- To help improve the effectiveness of the white, ML and closantel drenches, feed can be withheld from sheep for up to 24 hours before treatment. This slows gut content flow through the sheep, keeping the drench in the gut for a greater time and increasing its uptake. Sheep should not be fasted before treatments with levamisole or naphthalophos as this could increase the risk of toxicity with these products. (Note: sheep kept off feed should have access to water.)
Faecal worm egg count monitoring
Faecal WECs are the most effective way of checking the burden of worms in sheep. Between 10 (minimum) and 20 (ideal) individual faecal samples from each mob to be checked should be submitted. Contact the WEC service provider before sample collection to obtain specific sample submission requirements. WEC monitoring can be used to confirm a parasitic problem, to indicate whether drenching is needed or not, whether drenching has been effective and also the level of parasite contamination being deposited in a paddock.
Breeding worm resistant sheep
Resistance to worms in sheep is heritable and breeding worm resistant sheep is one of the best long-term solutions to assist worm control and combat drench resistance.
As with all genetic programs, selecting within a flock can take several years to achieve obvious improvements. However, growing numbers of farmers, including ram breeders, have been selecting sheep for worm resistance for some time and have achieved good results.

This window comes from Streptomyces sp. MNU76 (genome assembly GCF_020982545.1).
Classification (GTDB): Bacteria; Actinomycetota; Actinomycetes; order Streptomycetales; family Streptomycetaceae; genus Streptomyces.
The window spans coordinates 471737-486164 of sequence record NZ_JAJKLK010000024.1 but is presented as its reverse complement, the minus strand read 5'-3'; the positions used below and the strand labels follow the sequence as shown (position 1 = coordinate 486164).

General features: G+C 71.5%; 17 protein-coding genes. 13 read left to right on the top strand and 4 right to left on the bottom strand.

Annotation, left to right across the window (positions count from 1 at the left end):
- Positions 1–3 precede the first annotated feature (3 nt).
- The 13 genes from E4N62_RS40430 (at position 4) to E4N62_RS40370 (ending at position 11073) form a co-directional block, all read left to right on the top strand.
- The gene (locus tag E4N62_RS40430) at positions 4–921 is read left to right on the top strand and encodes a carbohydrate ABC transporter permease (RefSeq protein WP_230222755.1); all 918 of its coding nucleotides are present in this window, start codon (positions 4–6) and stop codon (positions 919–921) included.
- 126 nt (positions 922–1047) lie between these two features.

Paddock and grazing management
Paddock and grazing management can assist worm control by limiting worm contamination on paddocks and ensuring good sheep nutrition to maximise immunity to worms.
‘Clean’ pastures, that do not harbour a significant number of infective worm larvae, are a valuable asset in a worm control program. Reduced exposure of sheep to worms on paddocks can reduce the pick-up of worm larvae and therefore worm burdens. This can reduce the impact of worms on the sheep and reduce the frequency of treatments needed.
In general, worm larvae survive on dry pasture in summer for less than one month and four months or more on green pastures after the season’s break. The following list describes contamination levels of paddocks, starting with the cleanest (least contaminated):
- stubbles or crops
- pasture that has been de-stocked (for more than four months in winter or one month in summer)
- pasture grazed only by cattle
- pasture grazed only by adult dry sheep.
Paddocks grazed by pregnant or lactating ewes or by lambs or weaners are often highly contaminated. Problem paddocks should be stocked with animals with better immunity to worms such as older dry sheep or cattle (few worm species will establish in both sheep and cattle) to minimise the impact of the contamination.
Sheep develop a natural immunity to worms after they have been exposed to larvae for some months and are usually relatively immune by the time they reach about 12 months of age.
Good immunity to worms results in fewer larvae establishing to develop into adult worms, adult worms being rejected and passed out of the sheep and adult worms producing fewer eggs.
Scour worm immunity may fluctuate but it remains throughout the animal’s life, whereas immunity to barbers pole worm is lost several months after exposure to worms or larvae ceases. Immunity of ewes is reduced for up to two months after lambing, resulting in an increased egg output and more severe effects of worms on the ewes. Lambing paddocks can therefore become heavily contaminated with worm larvae and lambs should always be moved from the lambing paddock after weaning.
Good general sheep nutrition is an important component of an overall worm control program as sheep in poor condition have a reduced ability to deal with the added stresses of a worm burden. To minimise worm impact, weaners should be well grown and reach liveweights of at least 25kg by the beginning of their first summer. Older sheep should be maintained above condition score two. Mineral and trace element deficiencies can also add to the stresses on sheep and local advice on the need for supplements is recommended.